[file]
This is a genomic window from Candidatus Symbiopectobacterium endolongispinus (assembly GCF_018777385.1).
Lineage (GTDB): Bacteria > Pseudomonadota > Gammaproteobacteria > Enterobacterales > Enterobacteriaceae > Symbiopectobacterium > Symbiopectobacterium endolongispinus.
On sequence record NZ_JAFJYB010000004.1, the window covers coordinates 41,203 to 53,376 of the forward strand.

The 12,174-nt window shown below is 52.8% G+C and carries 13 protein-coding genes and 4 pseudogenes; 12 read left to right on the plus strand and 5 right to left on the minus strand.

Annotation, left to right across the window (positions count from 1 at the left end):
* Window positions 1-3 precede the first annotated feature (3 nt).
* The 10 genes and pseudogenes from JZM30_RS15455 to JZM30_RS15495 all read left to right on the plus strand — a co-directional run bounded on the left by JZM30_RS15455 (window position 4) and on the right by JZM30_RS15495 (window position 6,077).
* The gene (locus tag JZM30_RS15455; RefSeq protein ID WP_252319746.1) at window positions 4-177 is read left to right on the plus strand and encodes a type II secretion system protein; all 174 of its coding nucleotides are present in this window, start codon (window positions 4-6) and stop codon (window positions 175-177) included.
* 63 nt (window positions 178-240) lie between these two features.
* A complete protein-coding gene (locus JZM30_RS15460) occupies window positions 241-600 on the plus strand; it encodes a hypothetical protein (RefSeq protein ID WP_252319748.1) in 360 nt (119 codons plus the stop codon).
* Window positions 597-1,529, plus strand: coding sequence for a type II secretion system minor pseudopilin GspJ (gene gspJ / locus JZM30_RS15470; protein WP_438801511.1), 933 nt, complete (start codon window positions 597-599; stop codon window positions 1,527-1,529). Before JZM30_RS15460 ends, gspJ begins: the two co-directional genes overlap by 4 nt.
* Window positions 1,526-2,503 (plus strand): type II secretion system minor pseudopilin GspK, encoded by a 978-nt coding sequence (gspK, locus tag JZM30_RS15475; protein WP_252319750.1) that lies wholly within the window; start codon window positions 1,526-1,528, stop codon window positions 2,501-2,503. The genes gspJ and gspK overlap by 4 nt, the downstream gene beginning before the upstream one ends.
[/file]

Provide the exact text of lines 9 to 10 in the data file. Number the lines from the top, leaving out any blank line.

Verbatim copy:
* 63 nt (window positions 178-240) lie between these two features.
* A complete protein-coding gene (locus JZM30_RS15460) occupies window positions 241-600 on the plus strand; it encodes a hypothetical protein (RefSeq protein ID WP_252319748.1) in 360 nt (119 codons plus the stop codon).